Tom Watson won the Crosby Open and the San Diego Open on consecutive weeks with record scores and has played his last nine rounds under par. He also became the pro golf tour's leading money-winner with $86,700 for the infant season.
"I owe a lot of my success to Byron Nelson (former U.S. Open and PGA champion)," Watson, 27, explained yesterday on the telephone from Honolulu, where the Hawaiian Open will be played this week. "Byron, of course, was Ken Venturi's mentor for many years and Ken told me what a wonderful teacher he was.
"At the end of last summer I was not playing well. I called Byron in October and before I could say anything else, he told me, "I know why you're calling. Come on down."
"I went down to Nelson's ranch in Preston Trail, Tex., and we went through several long sessions."
Nelson, a purist who had one of the smoothest swings in golf, studied, analyzed and corrected Watson.
"We went over the mechanics of my swing," Watson said, "but the main thing was a little shorter control on top of the back swing. My leg drive was not coming through on impact and I had a tendency to lock my legs and let my hands do the work. Byron corrected all that and I left him with new confidence. It seems to be paying off."
Watson first burst into prominence in 1974 when he led the U.S. Open at Winged Foot, Mamaroneck, N.Y., by a stroke going into the last round. But he blew to a 79 and Hale Irwin took the prize. Watson came back the next week to win the Western Open and then in 1975 won the British Open.
Watson was a four-time winner of the Missouri Amateur championship and played three years at Stanford University before graduating in 1974 with a degree in psychology.
Watson doesn't attach much importance to the fact he set tournament records in both the Crosgy (14 under par) and in the San Diego (19 under).
"Playing conditions were perfect for both tournaments," he said. "The fairways were hard and the greens soft. There were quite a few guys in both tournaments who were 12 and 13 under. There was no rain for either event and no rough at all."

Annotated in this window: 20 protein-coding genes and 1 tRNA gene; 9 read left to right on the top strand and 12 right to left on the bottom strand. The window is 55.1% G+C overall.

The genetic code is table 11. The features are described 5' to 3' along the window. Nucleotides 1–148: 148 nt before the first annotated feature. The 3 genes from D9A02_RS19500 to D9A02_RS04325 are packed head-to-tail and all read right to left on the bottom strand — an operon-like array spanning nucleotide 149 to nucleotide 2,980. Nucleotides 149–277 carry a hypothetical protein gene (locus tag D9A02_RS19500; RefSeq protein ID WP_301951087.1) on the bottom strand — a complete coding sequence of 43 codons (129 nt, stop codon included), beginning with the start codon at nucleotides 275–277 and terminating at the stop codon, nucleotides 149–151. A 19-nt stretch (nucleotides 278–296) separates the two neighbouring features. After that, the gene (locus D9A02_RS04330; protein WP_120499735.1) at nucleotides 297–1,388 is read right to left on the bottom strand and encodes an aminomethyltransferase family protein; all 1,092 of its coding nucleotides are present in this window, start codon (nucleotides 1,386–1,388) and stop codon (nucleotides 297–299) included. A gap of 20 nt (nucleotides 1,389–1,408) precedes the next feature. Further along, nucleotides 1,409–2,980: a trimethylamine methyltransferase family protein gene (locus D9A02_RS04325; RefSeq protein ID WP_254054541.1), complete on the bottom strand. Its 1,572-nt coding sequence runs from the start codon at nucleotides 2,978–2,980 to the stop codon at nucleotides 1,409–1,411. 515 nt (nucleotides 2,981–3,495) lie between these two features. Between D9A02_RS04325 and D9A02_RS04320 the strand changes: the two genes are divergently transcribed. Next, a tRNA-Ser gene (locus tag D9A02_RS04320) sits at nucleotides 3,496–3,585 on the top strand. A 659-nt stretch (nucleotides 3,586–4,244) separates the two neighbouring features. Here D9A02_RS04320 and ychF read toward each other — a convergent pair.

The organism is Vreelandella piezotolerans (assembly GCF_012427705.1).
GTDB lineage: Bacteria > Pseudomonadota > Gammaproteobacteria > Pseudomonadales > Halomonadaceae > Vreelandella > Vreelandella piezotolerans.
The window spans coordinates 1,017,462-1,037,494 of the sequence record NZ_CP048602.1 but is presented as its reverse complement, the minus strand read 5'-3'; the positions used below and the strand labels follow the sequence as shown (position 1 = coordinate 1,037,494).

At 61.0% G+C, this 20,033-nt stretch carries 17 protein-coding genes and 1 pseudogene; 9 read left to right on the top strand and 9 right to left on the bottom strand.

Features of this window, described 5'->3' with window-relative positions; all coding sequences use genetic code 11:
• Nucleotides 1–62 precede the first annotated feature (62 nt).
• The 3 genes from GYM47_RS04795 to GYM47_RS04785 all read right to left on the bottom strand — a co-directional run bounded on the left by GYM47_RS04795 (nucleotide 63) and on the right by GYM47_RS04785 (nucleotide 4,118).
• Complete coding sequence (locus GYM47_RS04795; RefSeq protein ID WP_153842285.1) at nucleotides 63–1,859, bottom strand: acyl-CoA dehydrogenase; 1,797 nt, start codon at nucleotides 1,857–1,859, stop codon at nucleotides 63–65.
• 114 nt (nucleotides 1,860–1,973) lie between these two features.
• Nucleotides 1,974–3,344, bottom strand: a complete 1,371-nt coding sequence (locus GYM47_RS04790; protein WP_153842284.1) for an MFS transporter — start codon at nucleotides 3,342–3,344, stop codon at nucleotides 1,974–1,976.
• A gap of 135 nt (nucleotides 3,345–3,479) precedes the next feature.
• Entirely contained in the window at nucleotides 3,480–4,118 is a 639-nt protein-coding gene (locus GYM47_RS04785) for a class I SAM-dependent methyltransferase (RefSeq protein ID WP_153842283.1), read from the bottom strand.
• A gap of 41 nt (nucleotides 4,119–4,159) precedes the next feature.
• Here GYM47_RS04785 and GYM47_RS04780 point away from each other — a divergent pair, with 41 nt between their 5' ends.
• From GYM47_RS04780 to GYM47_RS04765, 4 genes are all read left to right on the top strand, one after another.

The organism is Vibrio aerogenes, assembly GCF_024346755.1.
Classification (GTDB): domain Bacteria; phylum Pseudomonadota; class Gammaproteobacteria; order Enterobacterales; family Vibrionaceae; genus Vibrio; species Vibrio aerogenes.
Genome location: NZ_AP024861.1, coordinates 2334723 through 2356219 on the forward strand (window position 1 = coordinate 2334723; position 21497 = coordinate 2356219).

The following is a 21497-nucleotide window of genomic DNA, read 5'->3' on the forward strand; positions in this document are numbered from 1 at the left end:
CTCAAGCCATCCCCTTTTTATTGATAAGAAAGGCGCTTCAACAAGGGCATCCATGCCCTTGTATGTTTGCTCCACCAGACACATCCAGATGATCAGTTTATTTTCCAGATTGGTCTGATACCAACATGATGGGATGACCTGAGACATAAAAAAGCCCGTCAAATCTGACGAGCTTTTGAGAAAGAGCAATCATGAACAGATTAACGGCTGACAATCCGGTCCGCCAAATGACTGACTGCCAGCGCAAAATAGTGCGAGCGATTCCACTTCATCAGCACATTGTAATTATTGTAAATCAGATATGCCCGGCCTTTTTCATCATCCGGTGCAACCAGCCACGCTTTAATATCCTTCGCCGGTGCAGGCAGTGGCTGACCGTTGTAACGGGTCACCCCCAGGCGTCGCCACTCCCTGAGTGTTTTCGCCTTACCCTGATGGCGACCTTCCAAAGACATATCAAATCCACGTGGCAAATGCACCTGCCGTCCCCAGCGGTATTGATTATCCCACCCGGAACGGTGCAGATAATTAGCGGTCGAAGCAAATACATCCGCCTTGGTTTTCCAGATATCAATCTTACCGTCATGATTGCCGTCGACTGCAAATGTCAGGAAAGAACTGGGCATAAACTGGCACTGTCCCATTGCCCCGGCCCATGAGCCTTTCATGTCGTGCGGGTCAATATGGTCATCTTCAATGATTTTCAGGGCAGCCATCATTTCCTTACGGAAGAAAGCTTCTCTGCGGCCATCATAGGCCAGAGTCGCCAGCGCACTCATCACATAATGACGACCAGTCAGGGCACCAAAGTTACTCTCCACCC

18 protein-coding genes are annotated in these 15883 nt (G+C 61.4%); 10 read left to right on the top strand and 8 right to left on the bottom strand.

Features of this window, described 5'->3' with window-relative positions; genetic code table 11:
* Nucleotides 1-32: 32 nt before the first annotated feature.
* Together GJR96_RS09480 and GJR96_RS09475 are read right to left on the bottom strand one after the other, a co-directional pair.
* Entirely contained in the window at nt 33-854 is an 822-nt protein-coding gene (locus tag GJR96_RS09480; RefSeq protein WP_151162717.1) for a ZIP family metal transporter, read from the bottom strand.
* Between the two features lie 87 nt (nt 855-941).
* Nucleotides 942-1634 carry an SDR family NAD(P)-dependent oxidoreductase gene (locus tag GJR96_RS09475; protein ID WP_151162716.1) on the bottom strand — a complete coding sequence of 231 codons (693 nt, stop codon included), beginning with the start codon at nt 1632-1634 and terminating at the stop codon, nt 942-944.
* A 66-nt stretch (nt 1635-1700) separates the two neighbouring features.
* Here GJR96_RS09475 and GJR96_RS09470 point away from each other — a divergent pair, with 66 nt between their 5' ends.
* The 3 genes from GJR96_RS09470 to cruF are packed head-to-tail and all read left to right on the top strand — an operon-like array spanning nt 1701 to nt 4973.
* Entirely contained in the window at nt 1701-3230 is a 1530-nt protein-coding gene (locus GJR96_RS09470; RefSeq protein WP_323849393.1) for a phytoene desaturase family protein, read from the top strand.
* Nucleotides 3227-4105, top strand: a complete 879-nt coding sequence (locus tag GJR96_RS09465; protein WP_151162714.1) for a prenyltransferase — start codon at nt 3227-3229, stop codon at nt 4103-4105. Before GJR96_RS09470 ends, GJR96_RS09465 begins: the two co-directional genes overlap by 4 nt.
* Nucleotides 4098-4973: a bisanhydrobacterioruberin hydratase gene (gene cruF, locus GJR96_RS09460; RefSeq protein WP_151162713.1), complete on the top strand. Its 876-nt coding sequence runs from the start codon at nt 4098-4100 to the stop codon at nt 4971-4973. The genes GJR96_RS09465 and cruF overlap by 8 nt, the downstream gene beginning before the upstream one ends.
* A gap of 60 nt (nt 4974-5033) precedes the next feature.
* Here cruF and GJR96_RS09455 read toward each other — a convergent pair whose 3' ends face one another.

Watson said he has again become an overnight celebrity - just as he was in 1975 when he won the British Open.
"It's not the money that's important," he said. "I'm like Johnny Miller in that I like to win any tournament but, as Jack Nicklaus points out, the major victories go down in the record books and that's the only way you can be remembered by your peers. People don't tend to remember who won a particular tournament other than the majors - although the money is a great attraction. But, more than the money, I want to be the best in golf.
"At 27, I'm young enough to have most of my career still before me. I get a tremendous amount of fun out of playing the tour. Of course, it's all work when you lose and easy when you win."
Watson has won more than $600,000 since joining the PGA tour in 1972. He didn't win a tournament last year, but finished in the top in 11 tournaments and won $138,202.
Watson doesn't hold with the adage that the golfers who shine in the winter tour fold in the big tournaments. Hubert Green had won three straight titles going into the Masers last year and then faded from sight. Green blamed his lapse on the rest he had taken.
"I'm not going to do that (rest) as long as I'm going well," said Watson. "What happened to Hubie Green is not going to happen to me. I don't need a layoff. I feel strong and I intend to keep going."